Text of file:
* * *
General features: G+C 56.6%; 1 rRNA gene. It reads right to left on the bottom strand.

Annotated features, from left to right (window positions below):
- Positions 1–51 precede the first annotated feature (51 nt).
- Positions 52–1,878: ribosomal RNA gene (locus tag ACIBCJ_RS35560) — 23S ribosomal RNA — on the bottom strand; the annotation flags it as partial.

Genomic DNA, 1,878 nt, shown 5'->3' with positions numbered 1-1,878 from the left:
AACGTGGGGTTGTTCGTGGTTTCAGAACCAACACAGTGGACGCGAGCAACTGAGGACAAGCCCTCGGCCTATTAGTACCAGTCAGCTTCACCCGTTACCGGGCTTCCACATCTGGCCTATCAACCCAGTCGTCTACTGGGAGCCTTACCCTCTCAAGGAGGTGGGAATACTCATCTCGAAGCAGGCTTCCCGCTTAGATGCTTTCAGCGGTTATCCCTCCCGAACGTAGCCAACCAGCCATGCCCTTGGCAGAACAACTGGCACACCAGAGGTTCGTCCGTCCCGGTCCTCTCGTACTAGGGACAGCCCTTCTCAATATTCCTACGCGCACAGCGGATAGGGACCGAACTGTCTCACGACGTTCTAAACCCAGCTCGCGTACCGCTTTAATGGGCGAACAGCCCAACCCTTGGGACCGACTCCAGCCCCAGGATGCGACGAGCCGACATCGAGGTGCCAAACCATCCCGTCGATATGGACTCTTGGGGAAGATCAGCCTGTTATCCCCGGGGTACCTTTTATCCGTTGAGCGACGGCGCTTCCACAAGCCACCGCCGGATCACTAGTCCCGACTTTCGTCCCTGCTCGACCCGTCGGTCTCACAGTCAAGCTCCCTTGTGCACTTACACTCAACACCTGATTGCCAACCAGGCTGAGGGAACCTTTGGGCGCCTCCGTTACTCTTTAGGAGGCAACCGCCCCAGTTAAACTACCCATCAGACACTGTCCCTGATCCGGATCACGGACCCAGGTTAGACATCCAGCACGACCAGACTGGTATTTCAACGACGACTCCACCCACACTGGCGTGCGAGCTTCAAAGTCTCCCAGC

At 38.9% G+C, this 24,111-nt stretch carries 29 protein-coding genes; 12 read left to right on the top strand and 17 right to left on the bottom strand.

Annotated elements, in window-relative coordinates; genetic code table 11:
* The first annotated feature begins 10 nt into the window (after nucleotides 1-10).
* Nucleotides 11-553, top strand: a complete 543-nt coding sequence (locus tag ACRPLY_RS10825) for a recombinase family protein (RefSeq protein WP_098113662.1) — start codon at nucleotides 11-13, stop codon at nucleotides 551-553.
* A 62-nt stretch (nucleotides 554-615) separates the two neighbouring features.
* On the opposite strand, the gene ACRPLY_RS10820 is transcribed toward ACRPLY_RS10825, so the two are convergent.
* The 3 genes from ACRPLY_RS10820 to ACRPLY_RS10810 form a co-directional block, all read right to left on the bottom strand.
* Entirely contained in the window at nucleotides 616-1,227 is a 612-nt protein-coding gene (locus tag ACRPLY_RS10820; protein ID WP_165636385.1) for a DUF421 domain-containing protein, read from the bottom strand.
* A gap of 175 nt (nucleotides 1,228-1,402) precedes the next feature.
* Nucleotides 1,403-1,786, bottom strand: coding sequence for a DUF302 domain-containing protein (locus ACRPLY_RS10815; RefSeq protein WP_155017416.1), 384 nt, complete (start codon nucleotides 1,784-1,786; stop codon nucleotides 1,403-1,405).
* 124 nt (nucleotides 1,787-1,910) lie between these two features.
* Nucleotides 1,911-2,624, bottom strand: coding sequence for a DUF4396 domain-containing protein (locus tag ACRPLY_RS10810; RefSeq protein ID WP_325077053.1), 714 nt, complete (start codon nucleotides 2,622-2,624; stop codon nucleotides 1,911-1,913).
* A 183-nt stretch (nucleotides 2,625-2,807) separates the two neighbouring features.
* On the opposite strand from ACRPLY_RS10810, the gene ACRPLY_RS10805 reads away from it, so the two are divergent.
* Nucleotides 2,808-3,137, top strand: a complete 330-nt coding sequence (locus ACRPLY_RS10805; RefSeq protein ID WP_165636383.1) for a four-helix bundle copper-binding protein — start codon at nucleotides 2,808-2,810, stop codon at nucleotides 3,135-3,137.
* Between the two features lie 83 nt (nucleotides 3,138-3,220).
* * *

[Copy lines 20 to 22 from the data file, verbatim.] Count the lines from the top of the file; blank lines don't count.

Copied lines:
* On the opposite strand from ACRPLY_RS10810, the gene ACRPLY_RS10805 reads away from it, so the two are divergent.
* Nucleotides 2,808-3,137, top strand: a complete 330-nt coding sequence (locus ACRPLY_RS10805; RefSeq protein ID WP_165636383.1) for a four-helix bundle copper-binding protein — start codon at nucleotides 2,808-2,810, stop codon at nucleotides 3,135-3,137.
* Between the two features lie 83 nt (nucleotides 3,138-3,220).